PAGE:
- a strong alcoholic liquor distilled from the fermented mash of grain, esp. of rye, wheat, corn, or barley
- a drink of whiskey
Origin: short for usquebaugh from Irish uisce beathadh (or Gaelic uisge beatha) from uisce, water plush beathadh, life from Indo-European base an unverified form gwi-, an unverified form gwei-, to live from source bio-
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also whis·kynoun pl. whis·keys also whis·kies
- An alcoholic liquor distilled from grain, such as corn, rye, or barley, and containing approximately 40 to 50 percent ethyl alcohol by volume.
- A drink of such liquor.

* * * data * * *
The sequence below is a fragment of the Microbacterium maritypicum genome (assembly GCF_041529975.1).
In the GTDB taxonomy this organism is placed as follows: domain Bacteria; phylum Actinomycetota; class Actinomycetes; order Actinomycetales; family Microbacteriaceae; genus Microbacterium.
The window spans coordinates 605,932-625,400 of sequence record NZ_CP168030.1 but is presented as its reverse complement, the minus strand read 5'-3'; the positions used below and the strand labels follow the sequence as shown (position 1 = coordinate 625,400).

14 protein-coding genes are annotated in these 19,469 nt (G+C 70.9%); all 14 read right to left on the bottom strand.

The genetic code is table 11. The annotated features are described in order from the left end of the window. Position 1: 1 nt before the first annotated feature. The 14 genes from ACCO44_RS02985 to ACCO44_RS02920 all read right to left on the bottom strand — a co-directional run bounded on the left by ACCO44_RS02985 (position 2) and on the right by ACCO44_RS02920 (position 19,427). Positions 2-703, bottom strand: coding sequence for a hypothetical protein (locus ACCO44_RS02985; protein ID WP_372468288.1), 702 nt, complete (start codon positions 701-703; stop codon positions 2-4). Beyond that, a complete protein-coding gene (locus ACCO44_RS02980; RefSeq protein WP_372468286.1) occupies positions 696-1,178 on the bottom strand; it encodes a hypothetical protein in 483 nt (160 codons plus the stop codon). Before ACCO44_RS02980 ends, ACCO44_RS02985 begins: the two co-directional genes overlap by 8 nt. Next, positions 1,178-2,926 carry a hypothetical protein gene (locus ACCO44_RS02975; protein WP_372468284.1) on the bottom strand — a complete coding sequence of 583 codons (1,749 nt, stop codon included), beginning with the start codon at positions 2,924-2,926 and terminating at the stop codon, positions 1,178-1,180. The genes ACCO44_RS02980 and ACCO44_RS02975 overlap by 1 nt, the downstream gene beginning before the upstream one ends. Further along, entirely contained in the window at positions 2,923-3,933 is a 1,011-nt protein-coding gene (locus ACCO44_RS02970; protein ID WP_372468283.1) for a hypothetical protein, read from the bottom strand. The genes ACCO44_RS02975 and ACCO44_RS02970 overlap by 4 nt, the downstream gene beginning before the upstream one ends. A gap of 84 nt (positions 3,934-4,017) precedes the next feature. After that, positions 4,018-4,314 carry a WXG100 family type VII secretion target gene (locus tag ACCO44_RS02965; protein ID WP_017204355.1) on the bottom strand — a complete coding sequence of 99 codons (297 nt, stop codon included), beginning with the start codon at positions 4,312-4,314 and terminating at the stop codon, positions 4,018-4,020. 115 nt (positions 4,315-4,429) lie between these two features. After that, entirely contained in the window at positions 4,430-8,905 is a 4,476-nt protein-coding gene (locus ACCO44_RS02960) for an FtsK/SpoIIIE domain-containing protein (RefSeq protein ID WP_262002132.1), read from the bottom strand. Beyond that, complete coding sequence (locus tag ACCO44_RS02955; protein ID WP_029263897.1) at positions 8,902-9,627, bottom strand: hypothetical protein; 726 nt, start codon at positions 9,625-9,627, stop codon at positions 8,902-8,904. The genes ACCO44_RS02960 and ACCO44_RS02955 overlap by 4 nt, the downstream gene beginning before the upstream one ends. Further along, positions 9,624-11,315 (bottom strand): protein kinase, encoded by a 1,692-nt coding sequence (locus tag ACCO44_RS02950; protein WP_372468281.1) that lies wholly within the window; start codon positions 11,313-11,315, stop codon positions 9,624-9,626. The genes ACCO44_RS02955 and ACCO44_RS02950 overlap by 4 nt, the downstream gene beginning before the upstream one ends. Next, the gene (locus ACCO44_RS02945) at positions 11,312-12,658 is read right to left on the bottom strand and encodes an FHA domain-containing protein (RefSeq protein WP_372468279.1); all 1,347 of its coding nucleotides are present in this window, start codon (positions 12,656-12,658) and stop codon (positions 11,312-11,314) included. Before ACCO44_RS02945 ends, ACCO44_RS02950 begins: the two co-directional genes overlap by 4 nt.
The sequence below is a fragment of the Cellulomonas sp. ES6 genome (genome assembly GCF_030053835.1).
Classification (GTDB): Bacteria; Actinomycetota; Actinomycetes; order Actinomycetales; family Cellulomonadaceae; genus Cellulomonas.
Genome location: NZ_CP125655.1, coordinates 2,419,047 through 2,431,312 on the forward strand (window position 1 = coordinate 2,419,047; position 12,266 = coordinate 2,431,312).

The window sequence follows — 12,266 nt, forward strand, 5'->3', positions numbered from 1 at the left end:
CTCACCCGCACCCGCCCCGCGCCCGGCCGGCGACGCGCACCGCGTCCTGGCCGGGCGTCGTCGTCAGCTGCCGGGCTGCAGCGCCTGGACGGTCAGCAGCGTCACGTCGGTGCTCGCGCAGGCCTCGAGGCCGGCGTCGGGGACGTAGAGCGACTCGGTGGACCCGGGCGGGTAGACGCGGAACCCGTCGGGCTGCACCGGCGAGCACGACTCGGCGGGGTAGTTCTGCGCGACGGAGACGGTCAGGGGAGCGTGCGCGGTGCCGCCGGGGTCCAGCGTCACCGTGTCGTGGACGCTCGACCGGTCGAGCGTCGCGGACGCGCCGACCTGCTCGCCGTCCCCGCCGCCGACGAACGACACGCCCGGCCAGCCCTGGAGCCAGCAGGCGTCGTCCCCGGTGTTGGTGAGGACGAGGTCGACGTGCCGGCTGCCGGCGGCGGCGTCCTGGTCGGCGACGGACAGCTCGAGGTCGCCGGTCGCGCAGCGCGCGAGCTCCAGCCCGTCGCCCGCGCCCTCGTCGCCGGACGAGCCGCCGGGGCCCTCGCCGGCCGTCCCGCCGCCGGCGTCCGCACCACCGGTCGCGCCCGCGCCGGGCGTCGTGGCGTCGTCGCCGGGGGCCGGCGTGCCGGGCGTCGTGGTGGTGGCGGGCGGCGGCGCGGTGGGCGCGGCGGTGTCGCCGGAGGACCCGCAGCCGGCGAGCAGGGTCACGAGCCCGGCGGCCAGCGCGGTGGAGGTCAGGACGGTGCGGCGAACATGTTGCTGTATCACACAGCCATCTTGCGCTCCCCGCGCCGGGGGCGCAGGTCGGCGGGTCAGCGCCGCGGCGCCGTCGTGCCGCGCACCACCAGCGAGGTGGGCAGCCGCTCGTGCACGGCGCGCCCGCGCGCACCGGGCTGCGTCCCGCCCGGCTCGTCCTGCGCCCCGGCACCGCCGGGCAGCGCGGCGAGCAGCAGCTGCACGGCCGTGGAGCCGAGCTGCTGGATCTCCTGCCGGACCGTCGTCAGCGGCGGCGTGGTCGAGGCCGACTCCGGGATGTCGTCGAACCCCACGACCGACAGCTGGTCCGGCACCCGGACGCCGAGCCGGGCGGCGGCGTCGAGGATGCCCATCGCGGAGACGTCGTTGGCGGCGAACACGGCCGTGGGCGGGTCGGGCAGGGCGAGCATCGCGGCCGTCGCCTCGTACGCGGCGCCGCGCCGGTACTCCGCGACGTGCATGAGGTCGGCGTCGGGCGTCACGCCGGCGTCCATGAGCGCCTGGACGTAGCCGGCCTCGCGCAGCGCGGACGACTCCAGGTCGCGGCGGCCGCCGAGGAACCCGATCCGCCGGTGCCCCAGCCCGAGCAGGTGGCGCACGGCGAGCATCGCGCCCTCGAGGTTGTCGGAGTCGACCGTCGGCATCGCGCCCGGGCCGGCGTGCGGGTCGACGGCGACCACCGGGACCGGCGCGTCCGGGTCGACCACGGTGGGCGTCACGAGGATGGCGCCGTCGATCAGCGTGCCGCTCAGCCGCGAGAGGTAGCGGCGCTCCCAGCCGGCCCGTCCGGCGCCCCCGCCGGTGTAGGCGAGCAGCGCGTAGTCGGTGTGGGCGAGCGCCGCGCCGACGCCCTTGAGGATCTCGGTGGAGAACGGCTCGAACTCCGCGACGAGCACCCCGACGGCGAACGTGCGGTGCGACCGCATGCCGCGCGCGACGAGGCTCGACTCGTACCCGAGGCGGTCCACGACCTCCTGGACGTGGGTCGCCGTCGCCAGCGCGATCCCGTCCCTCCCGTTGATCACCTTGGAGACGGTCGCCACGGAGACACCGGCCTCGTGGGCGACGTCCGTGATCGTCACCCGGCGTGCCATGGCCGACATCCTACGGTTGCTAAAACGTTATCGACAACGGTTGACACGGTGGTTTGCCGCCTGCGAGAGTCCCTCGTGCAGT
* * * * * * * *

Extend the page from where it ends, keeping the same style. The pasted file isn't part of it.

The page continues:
Origin: Shortening and alteration of usquebaugh.Word History: Many connoisseurs of fine whiskey wouldn't dream of contaminating their libations with water, but they really can't avoid it. Not only is water used in distilling whiskey, but the words whiskey and water share a common Indo-European root, *wed-, “water, wet.” This root could appear in several guises, as *wed-, *wod-, or *ud-. Water is a native English word that goes back by way of prehistoric Common Germanic *watar to the Indo-European suffixed form *wod-ōr, with an o. Whiskey is a shortened form of usquebaugh, which English borrowed from Irish Gaelic uisce beatha and Scottish Gaelic uisge beatha. This compound descends from Old Irish uisce, “water,” and bethad, “of life,” and meaning literally “water of life.” (It thus meant the same thing as the name of another drink, aquavit, which comes from Latin aqua vītae, “water of life.”) Uisce comes from the Indo-European suffixed form *ud-skio-. Finally, the name of another alcoholic drink, vodka, comes into English from Russian, where it means literally “little water,” as it is a diminutive of voda, “water”—a euphemism if ever there was one. Voda comes from the same Indo-European form as English water, but is differently suffixed: *wod-ā. Whiskey, water, and vodka—etymology can mix a potent cocktail.